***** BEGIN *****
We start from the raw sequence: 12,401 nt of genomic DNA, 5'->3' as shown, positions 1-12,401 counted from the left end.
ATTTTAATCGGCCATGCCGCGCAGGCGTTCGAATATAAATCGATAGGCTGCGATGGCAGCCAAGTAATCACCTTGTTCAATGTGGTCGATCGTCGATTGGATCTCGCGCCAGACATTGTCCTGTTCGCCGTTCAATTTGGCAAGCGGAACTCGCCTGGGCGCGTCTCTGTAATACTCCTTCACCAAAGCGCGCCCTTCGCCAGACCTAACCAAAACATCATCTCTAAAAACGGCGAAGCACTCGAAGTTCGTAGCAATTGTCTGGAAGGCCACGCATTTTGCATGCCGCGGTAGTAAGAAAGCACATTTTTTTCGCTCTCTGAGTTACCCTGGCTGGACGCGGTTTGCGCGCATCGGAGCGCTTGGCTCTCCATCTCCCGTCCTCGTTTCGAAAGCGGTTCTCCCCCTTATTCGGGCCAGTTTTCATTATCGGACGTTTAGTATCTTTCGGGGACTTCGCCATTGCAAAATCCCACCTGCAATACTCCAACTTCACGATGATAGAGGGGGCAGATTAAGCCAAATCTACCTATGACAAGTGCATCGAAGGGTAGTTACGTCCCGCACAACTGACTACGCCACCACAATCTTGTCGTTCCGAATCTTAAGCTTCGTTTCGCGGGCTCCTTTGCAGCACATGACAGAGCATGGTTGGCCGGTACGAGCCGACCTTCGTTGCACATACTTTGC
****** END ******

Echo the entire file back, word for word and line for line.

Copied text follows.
We start from the raw sequence: 12,401 nt of genomic DNA, 5'->3' as shown, positions 1-12,401 counted from the left end.
ATTTTAATCGGCCATGCCGCGCAGGCGTTCGAATATAAATCGATAGGCTGCGATGGCAGCCAAGTAATCACCTTGTTCAATGTGGTCGATCGTCGATTGGATCTCGCGCCAGACATTGTCCTGTTCGCCGTTCAATTTGGCAAGCGGAACTCGCCTGGGCGCGTCTCTGTAATACTCCTTCACCAAAGCGCGCCCTTCGCCAGACCTAACCAAAACATCATCTCTAAAAACGGCGAAGCACTCGAAGTTCGTAGCAATTGTCTGGAAGGCCACGCATTTTGCATGCCGCGGTAGTAAGAAAGCACATTTTTTTCGCTCTCTGAGTTACCCTGGCTGGACGCGGTTTGCGCGCATCGGAGCGCTTGGCTCTCCATCTCCCGTCCTCGTTTCGAAAGCGGTTCTCCCCCTTATTCGGGCCAGTTTTCATTATCGGACGTTTAGTATCTTTCGGGGACTTCGCCATTGCAAAATCCCACCTGCAATACTCCAACTTCACGATGATAGAGGGGGCAGATTAAGCCAAATCTACCTATGACAAGTGCATCGAAGGGTAGTTACGTCCCGCACAACTGACTACGCCACCACAATCTTGTCGTTCCGAATCTTAAGCTTCGTTTCGCGGGCTCCTTTGCAGCACATGACAGAGCATGGTTGGCCGGTACGAGCCGACCTTCGTTGCACATACTTTGC